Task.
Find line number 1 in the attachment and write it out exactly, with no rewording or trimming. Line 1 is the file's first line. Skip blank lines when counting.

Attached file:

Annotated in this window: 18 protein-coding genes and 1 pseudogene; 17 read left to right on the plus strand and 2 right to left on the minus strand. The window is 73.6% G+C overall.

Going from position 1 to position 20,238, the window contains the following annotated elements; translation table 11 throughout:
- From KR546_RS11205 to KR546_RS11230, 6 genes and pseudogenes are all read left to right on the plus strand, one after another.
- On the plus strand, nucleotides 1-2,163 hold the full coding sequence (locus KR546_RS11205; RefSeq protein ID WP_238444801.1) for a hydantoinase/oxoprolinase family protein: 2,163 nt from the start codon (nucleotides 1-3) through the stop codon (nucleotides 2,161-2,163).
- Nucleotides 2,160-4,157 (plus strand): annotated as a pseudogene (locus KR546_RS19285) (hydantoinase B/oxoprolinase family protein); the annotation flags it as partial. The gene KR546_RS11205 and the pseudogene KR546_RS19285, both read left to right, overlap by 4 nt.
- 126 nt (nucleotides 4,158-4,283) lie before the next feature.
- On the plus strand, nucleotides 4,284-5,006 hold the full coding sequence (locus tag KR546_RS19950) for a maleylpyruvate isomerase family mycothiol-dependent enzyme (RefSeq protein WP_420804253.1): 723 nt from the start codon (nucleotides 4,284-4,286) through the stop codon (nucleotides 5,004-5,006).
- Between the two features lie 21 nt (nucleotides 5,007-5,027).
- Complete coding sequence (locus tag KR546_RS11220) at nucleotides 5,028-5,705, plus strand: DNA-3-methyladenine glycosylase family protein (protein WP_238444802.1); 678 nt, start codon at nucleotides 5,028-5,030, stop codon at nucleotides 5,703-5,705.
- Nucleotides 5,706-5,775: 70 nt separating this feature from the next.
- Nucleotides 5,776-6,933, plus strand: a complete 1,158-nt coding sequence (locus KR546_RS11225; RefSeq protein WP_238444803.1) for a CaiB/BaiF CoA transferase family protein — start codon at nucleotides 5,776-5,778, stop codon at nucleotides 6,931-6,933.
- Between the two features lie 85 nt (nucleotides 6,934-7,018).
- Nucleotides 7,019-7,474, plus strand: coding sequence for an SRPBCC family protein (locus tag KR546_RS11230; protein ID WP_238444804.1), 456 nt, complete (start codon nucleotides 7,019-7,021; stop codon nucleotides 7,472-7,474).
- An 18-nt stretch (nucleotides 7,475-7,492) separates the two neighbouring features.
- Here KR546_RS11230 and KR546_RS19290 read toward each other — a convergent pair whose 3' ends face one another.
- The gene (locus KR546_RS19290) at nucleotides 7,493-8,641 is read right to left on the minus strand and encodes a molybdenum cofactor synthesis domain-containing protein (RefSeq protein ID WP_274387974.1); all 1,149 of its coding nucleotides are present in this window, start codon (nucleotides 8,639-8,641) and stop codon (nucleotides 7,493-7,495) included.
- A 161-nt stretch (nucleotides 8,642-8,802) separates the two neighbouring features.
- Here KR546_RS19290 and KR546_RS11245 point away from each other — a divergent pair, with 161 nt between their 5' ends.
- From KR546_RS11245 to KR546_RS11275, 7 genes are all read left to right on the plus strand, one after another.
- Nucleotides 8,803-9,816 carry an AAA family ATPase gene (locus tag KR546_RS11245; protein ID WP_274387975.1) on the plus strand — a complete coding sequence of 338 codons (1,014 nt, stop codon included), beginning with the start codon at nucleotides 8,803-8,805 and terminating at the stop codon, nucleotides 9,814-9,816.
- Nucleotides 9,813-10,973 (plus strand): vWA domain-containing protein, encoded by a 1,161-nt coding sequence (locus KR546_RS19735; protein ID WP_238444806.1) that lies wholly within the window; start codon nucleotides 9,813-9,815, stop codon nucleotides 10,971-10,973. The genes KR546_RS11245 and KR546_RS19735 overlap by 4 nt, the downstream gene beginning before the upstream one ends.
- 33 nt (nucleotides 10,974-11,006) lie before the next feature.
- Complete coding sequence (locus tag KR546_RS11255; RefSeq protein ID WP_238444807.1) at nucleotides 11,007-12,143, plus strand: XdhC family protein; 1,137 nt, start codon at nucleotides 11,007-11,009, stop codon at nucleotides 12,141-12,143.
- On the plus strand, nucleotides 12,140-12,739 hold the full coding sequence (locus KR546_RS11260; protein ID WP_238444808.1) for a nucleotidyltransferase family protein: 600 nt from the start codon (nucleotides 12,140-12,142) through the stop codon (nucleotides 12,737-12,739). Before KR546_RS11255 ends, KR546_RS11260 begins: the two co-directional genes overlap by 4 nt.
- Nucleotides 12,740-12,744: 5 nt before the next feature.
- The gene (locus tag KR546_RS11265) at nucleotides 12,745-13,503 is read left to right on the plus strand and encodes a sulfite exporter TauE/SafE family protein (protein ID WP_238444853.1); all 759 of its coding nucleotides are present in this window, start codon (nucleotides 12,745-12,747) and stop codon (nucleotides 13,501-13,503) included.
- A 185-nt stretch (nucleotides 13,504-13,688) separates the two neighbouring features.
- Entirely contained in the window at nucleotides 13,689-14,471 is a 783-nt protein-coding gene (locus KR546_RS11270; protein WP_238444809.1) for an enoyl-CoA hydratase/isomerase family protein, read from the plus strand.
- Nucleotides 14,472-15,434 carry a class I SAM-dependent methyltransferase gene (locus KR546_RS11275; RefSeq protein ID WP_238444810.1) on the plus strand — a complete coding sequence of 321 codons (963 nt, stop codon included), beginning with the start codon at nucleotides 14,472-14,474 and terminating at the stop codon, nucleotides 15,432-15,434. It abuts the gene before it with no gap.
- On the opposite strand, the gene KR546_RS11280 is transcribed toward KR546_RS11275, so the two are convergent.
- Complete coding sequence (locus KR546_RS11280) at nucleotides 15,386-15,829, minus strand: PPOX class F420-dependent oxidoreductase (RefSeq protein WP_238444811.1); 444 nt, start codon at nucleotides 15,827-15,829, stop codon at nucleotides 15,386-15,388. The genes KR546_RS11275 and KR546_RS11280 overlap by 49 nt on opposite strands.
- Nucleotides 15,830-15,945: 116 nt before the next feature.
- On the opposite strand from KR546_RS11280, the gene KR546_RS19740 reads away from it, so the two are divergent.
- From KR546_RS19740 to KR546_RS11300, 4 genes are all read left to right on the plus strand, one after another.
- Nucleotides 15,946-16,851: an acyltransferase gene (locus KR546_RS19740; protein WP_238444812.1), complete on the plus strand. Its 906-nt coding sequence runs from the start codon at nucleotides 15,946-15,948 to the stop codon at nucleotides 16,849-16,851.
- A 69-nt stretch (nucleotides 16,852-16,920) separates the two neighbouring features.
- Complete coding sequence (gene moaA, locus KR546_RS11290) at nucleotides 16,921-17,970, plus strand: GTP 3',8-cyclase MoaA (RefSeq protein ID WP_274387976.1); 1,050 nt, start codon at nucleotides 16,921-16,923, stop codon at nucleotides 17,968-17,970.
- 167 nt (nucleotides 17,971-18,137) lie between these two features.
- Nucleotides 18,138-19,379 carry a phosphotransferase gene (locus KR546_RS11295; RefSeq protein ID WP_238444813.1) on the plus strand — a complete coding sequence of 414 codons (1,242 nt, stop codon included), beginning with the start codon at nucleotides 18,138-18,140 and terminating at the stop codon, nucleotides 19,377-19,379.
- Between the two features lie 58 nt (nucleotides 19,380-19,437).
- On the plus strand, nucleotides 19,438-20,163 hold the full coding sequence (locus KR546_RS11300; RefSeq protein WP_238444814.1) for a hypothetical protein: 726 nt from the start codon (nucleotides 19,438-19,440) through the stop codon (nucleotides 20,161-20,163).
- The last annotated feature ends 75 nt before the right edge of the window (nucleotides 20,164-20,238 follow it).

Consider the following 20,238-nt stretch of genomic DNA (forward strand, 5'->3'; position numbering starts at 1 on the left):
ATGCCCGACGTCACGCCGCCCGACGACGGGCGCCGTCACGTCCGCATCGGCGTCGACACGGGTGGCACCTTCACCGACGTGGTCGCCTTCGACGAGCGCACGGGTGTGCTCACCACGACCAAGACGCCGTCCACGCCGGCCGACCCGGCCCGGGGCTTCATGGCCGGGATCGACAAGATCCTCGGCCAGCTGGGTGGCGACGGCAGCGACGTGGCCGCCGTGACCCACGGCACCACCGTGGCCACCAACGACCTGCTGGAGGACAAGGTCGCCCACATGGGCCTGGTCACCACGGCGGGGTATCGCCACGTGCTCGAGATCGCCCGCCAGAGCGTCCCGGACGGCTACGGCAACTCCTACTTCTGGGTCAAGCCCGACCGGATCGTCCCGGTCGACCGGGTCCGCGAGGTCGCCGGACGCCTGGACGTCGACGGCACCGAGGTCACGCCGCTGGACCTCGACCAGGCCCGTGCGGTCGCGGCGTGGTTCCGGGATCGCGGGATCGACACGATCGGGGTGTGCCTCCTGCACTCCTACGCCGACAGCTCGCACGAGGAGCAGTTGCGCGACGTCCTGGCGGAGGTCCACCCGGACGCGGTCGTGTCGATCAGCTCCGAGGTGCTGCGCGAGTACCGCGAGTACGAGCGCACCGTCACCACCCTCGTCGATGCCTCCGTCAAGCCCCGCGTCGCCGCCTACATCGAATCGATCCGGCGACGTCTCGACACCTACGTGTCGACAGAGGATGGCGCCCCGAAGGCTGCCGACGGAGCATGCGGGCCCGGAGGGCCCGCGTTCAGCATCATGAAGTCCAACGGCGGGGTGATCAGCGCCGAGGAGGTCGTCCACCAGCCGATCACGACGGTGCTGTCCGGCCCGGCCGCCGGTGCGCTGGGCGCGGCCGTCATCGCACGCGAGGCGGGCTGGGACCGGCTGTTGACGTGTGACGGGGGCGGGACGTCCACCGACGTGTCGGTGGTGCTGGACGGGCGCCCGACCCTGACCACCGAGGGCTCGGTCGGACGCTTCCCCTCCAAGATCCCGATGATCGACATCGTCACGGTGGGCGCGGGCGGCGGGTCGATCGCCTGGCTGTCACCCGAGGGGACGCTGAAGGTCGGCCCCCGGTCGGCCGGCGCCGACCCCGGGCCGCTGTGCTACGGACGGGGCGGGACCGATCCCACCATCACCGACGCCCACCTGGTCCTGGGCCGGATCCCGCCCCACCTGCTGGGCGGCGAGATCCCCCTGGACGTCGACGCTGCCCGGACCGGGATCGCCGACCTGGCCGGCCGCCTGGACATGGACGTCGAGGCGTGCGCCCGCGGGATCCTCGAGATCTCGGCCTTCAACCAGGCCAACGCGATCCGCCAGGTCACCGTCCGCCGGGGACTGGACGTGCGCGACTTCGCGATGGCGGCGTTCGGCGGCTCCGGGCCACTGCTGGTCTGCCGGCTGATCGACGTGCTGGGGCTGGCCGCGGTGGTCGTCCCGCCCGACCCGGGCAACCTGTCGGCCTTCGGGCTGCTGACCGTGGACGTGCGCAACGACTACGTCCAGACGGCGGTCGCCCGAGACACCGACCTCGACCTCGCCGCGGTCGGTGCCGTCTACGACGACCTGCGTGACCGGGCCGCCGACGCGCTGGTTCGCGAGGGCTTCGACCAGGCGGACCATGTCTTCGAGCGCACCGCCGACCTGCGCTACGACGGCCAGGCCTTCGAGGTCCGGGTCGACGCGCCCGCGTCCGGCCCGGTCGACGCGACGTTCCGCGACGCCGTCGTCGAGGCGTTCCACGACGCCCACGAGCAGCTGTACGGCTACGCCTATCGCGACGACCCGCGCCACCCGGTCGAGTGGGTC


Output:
Annotated in this window: 18 protein-coding genes and 1 pseudogene; 17 read left to right on the plus strand and 2 right to left on the minus strand. The window is 73.6% G+C overall.